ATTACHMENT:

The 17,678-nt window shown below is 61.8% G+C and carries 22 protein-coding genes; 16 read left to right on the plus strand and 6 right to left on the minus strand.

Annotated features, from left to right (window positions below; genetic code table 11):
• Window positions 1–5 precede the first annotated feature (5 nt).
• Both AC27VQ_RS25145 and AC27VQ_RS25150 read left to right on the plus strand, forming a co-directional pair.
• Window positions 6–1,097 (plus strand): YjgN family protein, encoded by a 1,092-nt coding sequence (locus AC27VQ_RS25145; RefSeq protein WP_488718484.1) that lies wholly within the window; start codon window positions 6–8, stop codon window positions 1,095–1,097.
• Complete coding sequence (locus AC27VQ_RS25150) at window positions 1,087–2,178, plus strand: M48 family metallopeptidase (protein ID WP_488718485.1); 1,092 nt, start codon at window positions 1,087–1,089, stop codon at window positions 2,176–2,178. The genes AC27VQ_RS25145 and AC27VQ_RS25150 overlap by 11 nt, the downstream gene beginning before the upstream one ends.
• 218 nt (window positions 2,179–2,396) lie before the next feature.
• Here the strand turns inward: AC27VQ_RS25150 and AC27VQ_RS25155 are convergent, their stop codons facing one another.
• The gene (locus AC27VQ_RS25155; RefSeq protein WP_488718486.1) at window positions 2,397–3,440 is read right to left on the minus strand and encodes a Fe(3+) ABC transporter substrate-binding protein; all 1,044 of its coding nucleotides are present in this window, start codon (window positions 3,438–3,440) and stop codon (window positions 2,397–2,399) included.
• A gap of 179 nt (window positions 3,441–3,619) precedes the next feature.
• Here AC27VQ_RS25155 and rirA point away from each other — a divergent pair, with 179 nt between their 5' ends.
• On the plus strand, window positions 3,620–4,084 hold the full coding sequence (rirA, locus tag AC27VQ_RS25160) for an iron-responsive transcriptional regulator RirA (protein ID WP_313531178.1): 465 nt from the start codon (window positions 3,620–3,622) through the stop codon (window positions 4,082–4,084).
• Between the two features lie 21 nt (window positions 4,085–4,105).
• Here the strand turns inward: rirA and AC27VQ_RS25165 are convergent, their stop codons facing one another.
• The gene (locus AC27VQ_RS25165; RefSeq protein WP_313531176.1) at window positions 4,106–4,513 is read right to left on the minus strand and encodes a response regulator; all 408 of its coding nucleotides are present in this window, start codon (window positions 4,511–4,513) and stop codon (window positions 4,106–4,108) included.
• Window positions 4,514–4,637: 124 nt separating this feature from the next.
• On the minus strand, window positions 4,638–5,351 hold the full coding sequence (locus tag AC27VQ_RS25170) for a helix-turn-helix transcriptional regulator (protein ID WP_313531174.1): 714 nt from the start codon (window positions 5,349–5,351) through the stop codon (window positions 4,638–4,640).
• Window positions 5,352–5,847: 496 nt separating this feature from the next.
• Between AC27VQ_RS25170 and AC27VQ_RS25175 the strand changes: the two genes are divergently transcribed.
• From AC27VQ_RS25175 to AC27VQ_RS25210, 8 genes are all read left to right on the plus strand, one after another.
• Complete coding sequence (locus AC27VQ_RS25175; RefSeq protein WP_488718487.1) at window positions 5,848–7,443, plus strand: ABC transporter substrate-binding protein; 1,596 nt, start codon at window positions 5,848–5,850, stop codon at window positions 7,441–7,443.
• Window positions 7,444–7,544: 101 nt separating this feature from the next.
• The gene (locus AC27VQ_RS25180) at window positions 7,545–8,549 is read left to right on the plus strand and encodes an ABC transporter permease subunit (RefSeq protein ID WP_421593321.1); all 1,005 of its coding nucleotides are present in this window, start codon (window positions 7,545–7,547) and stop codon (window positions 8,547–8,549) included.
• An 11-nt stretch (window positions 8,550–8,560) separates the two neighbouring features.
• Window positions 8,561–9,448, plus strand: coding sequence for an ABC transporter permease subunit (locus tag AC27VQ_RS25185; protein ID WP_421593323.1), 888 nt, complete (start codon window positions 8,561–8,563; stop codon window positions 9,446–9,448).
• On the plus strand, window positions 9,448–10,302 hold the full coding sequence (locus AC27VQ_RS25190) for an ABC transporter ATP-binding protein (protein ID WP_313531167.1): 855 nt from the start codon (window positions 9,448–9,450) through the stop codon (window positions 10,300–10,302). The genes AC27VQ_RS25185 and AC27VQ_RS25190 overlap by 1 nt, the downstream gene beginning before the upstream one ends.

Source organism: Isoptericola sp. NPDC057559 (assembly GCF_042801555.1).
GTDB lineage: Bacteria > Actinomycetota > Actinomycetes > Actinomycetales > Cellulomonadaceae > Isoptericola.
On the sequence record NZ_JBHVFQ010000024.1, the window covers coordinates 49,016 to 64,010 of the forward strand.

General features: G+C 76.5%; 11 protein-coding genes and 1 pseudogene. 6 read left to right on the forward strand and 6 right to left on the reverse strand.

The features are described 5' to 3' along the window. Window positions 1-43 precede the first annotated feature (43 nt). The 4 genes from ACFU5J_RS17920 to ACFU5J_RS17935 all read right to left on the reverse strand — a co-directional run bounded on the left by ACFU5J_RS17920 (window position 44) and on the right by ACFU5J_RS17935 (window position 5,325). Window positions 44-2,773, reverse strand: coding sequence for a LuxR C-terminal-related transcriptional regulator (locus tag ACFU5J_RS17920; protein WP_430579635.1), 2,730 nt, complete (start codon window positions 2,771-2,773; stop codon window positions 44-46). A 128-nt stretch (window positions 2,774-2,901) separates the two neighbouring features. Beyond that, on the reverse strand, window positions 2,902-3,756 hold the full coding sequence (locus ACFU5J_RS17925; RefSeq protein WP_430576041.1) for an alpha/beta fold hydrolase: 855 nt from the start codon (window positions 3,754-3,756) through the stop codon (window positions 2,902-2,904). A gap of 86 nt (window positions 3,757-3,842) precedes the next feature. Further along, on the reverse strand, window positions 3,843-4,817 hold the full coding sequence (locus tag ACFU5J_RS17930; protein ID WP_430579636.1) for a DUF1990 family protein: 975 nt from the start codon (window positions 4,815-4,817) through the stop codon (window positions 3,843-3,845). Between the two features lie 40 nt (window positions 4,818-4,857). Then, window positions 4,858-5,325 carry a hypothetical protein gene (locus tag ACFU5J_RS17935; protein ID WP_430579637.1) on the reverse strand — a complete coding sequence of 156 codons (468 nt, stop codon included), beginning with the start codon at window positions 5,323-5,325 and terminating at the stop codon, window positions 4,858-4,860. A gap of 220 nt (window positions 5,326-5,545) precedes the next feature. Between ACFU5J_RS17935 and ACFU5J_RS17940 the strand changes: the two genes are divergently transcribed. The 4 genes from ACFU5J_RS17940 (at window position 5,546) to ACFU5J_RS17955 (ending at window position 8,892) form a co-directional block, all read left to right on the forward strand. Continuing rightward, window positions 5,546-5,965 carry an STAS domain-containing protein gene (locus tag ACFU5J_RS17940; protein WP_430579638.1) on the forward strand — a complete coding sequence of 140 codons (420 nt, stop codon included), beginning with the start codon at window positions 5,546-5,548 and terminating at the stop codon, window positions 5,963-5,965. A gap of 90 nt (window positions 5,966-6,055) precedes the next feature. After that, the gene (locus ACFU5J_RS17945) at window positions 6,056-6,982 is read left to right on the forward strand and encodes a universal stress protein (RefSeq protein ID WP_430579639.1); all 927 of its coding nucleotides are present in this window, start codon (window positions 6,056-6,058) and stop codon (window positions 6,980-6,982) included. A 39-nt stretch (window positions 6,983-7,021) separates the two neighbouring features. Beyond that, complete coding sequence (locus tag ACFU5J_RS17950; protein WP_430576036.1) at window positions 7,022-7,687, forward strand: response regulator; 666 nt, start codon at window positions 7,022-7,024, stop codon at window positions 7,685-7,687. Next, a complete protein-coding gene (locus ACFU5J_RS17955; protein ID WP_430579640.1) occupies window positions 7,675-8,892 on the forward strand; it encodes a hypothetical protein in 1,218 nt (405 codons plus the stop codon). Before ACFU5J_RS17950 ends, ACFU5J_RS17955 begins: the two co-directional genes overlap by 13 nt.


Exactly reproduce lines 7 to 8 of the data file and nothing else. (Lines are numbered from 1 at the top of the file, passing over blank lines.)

• 218 nt (window positions 2,179–2,396) lie before the next feature.
• Here the strand turns inward: AC27VQ_RS25150 and AC27VQ_RS25155 are convergent, their stop codons facing one another.